Erasmus Medisch Centrum in Rotterdam is laying the groundwork for the future. Preparations are in full swing. By 2015 Erasmus MC will have undergone a compre-hensive overhaul. From its premises near the entrance to the tunnel under the river Maas, this university medical centre will provide patient care, medical training and scientific research.
In Rotterdam there is broad consensus that care, and university hospital care in particular, should be offered at a single location. The oncology department (Daniël den Hoed) is located at another site in the southern part of the city. In addition, the existing hospital buildings no longer meet today’s standards. Erasmus MC made a conscious decision to remain at its current location in the centre of Rotterdam. The surrounding area, patient care, training programmes and research will be affected during the construction phase, so disruption must be minimized.
The master plan for the new construction sets out the overall layout of the complex and emphasizes the integration of Erasmus MC into the urban context. Its location in the city centre makes the medical centre visible, accessible and recognizable to residents of Rotterdam and the region.
‘Erasmus is going to be the world’s largest drive-in hospital’, according to Professor Bas Molenaar of EGM architecten. ‘The metro stops at the door, there are several good bus and tram connections and the large parking garage will have a transparent structure with glass walls, which will ensure a high level of visible activity.’ For the ten thousand people who work there and the tens of thousands of visitors, the building is quickly and readily accessible.
In the new-build areas, care will be organized around six recognizable themes, with patients and processes at the centre. Molenaar: ‘Virtually all facilities for out-patient, clinical and diagnostic procedures and patient treatment in the theme will be situated within that distinct unit.’
The patient themes are Brain & senses/ Oncology/ Immunology, Metabolism & Ageing/Acute care & Locomotion/Circulation and Growth,
Development & Reproduction. Grouping specializations into themes according to specific categories of patient, disease and care increases contact between doctors and researchers and fosters interaction between fundamental research, patient-related research and patient care. At the heart of each theme is a large light-flooded, airy atrium and a spacious green roof garden. Bas Molenaar: ‘The atriums are a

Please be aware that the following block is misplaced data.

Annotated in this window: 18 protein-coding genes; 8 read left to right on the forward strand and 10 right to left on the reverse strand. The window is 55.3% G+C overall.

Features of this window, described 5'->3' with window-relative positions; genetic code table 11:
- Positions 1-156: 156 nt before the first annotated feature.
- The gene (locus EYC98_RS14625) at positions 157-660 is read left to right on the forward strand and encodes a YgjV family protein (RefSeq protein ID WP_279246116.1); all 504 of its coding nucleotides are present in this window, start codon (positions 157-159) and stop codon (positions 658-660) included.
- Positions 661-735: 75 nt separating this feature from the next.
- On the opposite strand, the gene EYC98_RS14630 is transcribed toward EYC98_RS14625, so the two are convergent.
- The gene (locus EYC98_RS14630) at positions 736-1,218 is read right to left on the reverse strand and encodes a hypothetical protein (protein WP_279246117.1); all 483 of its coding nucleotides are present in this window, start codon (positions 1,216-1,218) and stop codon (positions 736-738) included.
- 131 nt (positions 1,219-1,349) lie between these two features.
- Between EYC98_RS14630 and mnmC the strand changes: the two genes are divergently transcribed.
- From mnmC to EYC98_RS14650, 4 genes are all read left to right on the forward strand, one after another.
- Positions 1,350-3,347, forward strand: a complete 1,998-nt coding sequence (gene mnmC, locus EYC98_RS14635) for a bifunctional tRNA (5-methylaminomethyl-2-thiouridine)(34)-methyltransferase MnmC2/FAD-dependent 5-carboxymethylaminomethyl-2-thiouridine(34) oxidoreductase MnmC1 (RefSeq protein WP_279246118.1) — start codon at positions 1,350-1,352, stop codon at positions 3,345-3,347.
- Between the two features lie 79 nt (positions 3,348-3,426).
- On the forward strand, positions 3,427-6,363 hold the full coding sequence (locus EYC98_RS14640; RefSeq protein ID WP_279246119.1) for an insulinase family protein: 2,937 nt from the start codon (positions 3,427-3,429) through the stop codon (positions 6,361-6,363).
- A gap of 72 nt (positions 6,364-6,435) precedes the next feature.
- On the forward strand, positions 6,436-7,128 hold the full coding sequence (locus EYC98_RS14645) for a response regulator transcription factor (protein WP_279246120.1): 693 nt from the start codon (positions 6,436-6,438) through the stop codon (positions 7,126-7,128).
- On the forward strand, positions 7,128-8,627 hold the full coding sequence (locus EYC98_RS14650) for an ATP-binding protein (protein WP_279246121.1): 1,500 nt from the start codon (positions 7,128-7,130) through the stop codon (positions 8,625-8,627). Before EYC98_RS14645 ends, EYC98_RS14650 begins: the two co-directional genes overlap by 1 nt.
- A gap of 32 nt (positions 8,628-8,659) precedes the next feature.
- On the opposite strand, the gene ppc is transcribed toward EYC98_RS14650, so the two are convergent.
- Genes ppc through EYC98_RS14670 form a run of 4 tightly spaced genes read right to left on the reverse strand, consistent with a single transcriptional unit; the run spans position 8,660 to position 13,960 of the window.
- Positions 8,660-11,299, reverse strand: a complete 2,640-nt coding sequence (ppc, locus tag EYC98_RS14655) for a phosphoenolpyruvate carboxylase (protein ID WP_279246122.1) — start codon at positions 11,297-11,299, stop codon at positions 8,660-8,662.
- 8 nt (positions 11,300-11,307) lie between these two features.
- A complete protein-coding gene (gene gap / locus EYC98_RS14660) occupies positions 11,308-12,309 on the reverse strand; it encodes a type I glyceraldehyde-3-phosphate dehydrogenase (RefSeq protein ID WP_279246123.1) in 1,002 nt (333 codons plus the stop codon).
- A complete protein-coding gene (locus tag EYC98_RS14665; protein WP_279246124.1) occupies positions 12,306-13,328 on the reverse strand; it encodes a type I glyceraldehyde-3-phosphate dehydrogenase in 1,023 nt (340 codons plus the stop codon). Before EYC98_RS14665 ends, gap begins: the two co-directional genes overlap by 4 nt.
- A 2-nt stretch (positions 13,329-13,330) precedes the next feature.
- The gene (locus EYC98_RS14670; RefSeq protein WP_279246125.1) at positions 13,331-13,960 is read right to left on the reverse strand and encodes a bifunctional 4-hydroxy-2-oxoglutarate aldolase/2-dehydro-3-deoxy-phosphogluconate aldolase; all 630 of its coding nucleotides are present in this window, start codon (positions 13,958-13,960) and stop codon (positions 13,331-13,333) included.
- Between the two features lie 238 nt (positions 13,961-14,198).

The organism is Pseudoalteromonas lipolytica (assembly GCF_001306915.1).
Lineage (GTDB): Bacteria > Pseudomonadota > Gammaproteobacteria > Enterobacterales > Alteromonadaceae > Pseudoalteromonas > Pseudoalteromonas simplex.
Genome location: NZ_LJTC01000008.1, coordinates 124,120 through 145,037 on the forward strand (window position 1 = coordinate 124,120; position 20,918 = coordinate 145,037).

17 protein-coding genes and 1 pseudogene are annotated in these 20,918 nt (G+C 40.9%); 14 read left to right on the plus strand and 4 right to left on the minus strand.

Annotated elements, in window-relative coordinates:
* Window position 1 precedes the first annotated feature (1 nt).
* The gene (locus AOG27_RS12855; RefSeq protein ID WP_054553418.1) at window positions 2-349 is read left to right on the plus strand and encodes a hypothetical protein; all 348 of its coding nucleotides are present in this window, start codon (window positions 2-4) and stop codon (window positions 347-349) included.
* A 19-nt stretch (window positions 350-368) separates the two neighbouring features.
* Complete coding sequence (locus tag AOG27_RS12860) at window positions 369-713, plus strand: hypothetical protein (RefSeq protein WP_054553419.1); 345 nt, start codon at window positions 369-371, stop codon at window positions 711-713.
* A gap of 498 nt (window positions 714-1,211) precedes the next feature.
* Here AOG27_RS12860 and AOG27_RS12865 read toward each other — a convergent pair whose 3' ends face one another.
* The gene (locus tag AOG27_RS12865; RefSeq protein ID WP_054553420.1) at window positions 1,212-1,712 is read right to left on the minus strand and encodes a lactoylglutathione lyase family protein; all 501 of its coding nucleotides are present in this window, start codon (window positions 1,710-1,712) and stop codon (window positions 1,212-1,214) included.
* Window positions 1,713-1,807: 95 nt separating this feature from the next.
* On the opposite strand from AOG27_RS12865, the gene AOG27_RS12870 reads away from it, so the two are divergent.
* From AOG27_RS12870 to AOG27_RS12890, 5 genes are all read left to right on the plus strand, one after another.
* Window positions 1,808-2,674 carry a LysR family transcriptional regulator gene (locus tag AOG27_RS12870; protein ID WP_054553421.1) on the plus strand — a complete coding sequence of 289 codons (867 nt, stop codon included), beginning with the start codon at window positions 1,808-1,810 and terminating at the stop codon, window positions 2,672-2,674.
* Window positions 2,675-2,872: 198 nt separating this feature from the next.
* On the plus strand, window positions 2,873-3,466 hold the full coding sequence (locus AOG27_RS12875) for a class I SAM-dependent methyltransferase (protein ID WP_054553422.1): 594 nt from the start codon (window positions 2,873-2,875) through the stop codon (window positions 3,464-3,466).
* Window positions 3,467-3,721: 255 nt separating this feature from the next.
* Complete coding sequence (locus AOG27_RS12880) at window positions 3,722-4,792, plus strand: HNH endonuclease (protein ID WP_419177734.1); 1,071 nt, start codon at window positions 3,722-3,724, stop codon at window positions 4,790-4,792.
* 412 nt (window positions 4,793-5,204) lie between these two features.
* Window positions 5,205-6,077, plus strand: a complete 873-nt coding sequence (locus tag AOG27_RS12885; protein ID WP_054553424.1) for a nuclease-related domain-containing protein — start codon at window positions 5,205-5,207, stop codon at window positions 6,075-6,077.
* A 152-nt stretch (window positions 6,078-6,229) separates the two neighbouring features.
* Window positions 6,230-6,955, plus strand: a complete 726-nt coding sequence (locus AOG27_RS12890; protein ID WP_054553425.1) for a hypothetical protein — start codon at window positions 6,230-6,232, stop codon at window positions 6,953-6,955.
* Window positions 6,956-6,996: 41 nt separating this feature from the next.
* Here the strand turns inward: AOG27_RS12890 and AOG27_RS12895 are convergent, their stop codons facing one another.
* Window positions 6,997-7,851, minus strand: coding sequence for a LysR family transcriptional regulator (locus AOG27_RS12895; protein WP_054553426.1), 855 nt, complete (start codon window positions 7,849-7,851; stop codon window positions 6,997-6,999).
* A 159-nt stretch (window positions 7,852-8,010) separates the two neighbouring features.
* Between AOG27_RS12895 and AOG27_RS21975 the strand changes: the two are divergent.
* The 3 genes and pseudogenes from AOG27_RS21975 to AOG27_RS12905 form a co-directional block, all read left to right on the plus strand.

healing environment – a pleasant, healthy, safe environment. These three factors contribute to patient recovery and the well-being of hospital staff.’ The new construction will be more compact than the current buildings.
Priorities are fitting the complex into the urban fabric, the accessibility of the complex and the design of the public spaces. The squares,
boulevards and lanes in this medical city will spill over into the city centre in a logical fashion. ‘On the north side there will be an arcade with a covered drive-up zone and commercial and public functions along the perimeter.’
Priorities are fitting the complex into the urban fabric, accessibility, and the design of the public spaces. The squares, boulevards and avenues in this medical city will merge into the city centre in a logical fashion. ‘On the north side there will be an arcade with a covered drive-up zone
and commercial and public functions along the perimeter.’
Molenaar’s idea of combining the rehabilitation complex with a sports complex is unique. ‘Illness, health and sport belong together.
Rehabilitation has always been kept separate from sport as recreation. Why can’t a fitness centre provide both? There is really no difference between rehabilitation and fitness.’
Molenaar, former professor of Architectural Design and Health Care at Eindhoven University of Technology, put the matter to his students and gave them an assignment. They produced eleven fascinating plans. The board of the hospital is going to look at whether the idea is practicable and if so to what extent.
Erasmus MC faces the challenge of erecting tall buildings amid existing structures where sick patients are being treated and nursed, medical personnel are being trained and scientific research is being conducted. An example for others? Molenaar: ‘A lot is happening in the construction of healthcare facilities in Europe. Great Britain is working hard to catch up. France and Germany are building at a prodigious rate. The Nordic countries take an integrated approach that is similar to ours. But Rotterdam is going its own way.’